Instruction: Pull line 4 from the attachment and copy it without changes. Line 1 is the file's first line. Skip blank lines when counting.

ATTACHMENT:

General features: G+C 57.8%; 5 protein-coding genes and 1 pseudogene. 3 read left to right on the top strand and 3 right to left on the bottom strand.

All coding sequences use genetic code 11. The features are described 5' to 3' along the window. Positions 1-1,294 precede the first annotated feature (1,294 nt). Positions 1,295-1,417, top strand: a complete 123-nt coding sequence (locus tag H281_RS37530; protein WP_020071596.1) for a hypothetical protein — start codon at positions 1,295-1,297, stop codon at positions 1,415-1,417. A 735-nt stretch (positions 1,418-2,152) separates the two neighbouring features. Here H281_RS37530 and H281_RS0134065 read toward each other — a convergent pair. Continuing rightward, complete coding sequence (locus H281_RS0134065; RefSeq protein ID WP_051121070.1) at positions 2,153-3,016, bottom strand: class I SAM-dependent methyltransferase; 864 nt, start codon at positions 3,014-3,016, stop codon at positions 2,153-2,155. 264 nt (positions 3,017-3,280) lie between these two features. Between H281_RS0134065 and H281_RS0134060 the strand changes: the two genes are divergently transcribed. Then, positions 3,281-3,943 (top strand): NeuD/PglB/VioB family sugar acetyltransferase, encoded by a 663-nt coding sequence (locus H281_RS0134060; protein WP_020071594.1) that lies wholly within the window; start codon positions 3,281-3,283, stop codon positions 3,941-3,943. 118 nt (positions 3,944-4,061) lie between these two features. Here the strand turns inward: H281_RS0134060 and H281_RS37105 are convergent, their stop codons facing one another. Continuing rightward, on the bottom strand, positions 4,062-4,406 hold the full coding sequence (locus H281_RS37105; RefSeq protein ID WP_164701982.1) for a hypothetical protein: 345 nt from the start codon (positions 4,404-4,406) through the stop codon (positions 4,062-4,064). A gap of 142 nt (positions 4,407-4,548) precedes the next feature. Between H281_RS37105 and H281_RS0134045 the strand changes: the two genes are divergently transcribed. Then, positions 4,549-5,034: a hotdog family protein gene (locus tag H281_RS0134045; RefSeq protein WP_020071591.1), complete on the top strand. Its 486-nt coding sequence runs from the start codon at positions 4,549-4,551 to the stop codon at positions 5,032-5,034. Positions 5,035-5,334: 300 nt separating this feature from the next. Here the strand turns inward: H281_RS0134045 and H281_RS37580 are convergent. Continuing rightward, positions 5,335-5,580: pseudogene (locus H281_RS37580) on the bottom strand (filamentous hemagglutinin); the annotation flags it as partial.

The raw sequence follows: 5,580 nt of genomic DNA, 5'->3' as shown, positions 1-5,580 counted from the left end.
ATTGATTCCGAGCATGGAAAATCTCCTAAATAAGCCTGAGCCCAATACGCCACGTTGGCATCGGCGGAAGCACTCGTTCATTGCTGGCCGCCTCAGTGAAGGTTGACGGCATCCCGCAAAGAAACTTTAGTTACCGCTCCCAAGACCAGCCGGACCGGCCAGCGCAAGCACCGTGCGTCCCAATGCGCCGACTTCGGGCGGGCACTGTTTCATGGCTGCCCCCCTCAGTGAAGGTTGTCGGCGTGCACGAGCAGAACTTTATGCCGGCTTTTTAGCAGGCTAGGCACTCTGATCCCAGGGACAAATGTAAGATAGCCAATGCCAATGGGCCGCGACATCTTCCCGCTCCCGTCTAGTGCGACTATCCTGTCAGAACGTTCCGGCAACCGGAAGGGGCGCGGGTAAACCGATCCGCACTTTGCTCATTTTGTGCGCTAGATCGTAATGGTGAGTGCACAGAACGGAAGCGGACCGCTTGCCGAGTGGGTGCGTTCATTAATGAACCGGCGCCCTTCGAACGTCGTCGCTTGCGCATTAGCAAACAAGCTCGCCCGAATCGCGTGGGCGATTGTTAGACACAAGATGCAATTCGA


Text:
ATTGATTCCGAGCATGGAAAATCTCCTAAATAAGCCTGAGCCCAATACGCCACGTTGGCATCGGCGGAAGCACTCGTTCATTGCTGGCCGCCTCAGTGAAGGTTGACGGCATCCCGCAAAGAAACTTTAGTTACCGCTCCCAAGACCAGCCGGACCGGCCAGCGCAAGCACCGTGCGTCCCAATGCGCCGACTTCGGGCGGGCACTGTTTCATGGCTGCCCCCCTCAGTGAAGGTTGTCGGCGTGCACGAGCAGAACTTTATGCCGGCTTTTTAGCAGGCTAGGCACTCTGATCCCAGGGACAAATGTAAGATAGCCAATGCCAATGGGCCGCGACATCTTCCCGCTCCCGTCTAGTGCGACTATCCTGTCAGAACGTTCCGGCAACCGGAAGGGGCGCGGGTAAACCGATCCGCACTTTGCTCATTTTGTGCGCTAGATCGTAATGGTGAGTGCACAGAACGGAAGCGGACCGCTTGCCGAGTGGGTGCGTTCATTAATGAACCGGCGCCCTTCGAACGTCGTCGCTTGCGCATTAGCAAACAAGCTCGCCCGAATCGCGTGGGCGATTGTTAGACACAAGATGCAATTCGA